Nouns: The basics

Unfortunately for writers who chafe at rules and those attempting to unravel the structure of the sentence, nouns can show up almost anywhere in a sentence.

To determine whether a word is acting as a noun, first remember the tried and true wisdom that a noun is a person, a place, a thing or an idea.

Second, and perhaps a little trickier, a noun can be an action. Let’s be clear here: A noun cannot be an action in the same way a verb can. A verb has a subject doing an action.


  • Bill ran.

BILL is the subject and RAN is the verb. An action acting as a noun is the THING that is doing (the SUBJECT) or being done to (the OBJECT).

  • Running seems fun.

RUNNING is the subject; SEEMS is the verb.

  • Bill enjoys running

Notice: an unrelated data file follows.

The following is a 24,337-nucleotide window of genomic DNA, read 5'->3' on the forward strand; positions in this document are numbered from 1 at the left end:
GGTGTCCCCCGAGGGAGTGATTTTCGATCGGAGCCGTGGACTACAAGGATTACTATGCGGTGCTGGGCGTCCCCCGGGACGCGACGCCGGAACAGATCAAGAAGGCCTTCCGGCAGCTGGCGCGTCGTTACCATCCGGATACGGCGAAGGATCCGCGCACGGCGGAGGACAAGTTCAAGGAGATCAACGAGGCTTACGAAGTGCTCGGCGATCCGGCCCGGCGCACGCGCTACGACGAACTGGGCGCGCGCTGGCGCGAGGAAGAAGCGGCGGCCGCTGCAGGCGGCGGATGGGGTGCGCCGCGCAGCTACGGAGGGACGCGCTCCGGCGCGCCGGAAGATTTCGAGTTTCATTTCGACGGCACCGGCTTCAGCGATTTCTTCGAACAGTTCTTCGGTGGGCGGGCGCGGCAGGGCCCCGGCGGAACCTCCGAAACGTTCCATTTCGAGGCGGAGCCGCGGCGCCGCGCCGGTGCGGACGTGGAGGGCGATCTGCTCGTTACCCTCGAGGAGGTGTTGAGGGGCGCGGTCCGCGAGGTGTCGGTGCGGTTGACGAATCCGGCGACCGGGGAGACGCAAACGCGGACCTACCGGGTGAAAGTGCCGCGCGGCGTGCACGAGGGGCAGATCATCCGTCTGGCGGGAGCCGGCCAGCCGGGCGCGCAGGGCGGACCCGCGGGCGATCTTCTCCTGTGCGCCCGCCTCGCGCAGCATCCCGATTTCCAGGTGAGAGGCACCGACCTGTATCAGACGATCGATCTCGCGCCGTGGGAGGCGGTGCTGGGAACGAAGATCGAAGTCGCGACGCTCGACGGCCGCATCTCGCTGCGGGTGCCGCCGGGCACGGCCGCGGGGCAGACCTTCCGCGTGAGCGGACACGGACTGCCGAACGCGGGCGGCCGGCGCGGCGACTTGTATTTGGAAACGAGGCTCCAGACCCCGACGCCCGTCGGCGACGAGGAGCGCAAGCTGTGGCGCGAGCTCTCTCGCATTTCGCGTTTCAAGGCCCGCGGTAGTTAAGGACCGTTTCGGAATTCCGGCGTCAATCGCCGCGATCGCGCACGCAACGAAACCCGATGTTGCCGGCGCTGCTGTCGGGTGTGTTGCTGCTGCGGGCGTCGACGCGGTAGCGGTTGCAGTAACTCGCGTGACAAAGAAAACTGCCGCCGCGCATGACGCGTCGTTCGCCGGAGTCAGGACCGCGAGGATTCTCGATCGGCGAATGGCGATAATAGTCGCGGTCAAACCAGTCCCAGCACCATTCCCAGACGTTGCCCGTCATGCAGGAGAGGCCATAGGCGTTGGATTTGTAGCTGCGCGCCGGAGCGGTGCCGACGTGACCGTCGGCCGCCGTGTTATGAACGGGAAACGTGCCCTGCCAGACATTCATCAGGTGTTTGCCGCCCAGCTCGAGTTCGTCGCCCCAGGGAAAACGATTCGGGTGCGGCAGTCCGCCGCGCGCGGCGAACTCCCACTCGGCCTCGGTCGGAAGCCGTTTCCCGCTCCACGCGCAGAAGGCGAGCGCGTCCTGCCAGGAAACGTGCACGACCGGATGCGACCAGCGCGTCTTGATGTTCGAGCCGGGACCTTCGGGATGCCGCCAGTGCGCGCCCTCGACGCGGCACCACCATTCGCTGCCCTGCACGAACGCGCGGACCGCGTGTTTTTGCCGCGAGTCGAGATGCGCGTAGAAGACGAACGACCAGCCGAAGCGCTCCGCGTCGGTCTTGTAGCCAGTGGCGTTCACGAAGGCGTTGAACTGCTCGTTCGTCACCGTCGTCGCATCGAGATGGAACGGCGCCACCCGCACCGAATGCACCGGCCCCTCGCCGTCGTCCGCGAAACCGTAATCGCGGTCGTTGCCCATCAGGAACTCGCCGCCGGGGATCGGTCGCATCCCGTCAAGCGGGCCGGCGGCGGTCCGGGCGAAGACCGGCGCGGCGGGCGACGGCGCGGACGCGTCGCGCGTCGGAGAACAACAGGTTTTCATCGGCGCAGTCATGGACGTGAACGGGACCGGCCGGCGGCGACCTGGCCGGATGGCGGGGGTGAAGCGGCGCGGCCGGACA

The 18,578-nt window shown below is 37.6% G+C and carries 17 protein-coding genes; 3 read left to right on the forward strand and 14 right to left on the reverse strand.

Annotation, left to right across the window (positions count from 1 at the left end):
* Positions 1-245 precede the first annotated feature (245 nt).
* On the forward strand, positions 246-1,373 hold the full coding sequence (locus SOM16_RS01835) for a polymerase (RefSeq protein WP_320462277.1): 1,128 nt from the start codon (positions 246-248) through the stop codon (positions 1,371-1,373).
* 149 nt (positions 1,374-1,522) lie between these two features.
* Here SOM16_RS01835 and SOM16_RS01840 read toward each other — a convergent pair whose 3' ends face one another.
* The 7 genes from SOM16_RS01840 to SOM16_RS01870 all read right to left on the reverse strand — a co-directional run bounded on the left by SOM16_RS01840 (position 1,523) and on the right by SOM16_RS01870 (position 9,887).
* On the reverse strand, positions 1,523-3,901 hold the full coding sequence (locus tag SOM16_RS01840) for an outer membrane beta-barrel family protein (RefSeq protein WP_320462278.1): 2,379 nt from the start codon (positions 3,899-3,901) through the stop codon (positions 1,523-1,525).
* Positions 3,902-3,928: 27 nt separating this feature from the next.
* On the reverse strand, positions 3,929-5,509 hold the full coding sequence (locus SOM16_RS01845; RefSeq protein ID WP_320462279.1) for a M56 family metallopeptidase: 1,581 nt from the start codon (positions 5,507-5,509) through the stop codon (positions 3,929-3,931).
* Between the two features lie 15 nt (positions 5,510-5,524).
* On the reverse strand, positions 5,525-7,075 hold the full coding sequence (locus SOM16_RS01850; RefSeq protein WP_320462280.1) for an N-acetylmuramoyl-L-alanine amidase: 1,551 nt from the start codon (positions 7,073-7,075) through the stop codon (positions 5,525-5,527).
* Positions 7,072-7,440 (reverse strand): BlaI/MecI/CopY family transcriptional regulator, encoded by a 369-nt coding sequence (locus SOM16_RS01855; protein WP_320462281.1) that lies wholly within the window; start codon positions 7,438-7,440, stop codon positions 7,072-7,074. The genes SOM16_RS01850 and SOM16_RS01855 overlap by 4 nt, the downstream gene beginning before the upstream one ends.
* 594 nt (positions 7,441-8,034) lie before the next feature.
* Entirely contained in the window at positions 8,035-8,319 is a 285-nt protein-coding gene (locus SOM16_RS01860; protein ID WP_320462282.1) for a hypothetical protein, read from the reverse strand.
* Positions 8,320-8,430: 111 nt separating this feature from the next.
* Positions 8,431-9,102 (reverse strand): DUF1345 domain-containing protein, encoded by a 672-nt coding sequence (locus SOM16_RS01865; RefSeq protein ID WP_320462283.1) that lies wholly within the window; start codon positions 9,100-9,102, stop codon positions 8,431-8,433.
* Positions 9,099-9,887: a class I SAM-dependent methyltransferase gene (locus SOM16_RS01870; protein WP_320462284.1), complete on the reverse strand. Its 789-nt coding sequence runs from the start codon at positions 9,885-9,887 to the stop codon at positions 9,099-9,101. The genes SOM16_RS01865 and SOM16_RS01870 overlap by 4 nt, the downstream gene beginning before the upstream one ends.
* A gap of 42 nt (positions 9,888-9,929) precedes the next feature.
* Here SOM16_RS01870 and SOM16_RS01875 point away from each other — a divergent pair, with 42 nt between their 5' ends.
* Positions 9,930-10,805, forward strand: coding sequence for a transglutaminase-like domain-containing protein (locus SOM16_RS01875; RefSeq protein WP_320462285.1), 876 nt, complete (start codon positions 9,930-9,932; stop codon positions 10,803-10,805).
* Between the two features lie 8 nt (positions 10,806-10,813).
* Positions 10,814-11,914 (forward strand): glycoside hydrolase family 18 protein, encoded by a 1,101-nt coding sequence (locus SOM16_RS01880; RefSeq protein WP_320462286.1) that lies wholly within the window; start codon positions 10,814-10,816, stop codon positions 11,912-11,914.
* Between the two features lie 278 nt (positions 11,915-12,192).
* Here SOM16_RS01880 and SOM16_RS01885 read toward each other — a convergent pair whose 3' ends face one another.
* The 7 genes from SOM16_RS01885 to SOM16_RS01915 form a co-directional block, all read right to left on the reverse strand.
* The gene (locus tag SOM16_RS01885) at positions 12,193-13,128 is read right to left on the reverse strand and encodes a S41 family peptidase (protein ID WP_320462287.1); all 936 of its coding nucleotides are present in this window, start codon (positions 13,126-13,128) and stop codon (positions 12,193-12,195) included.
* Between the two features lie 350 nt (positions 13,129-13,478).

BILL is the subject. ENJOYS is a transitive verb and RUNNING is the direct object.

There are six types of nouns to consider:

(1) The subject: the person, place, thing or idea that is doing or being something in the clause or sentence

(2) the direct object: the noun that receives the action of the transitive verb

(3) the indirect object: the noun or pronoun that receives the direct object

(4) the predicate nominative: the noun following a linking verb that restates or stands for the subject

(5)the object of the preposition: the noun that follows the preposition

(6) the object of the verbal: the noun that follows the verbal and “receives” it.

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  1. Mel says

    Hello. I had a question about the clause above that says that a noun can be an action. If I look at the sentence, “Running seems fun.” could I say that running is a gerund? I’m just trying to understand if a gerund and a noun “representing” an action is the same thing. Thank you:)

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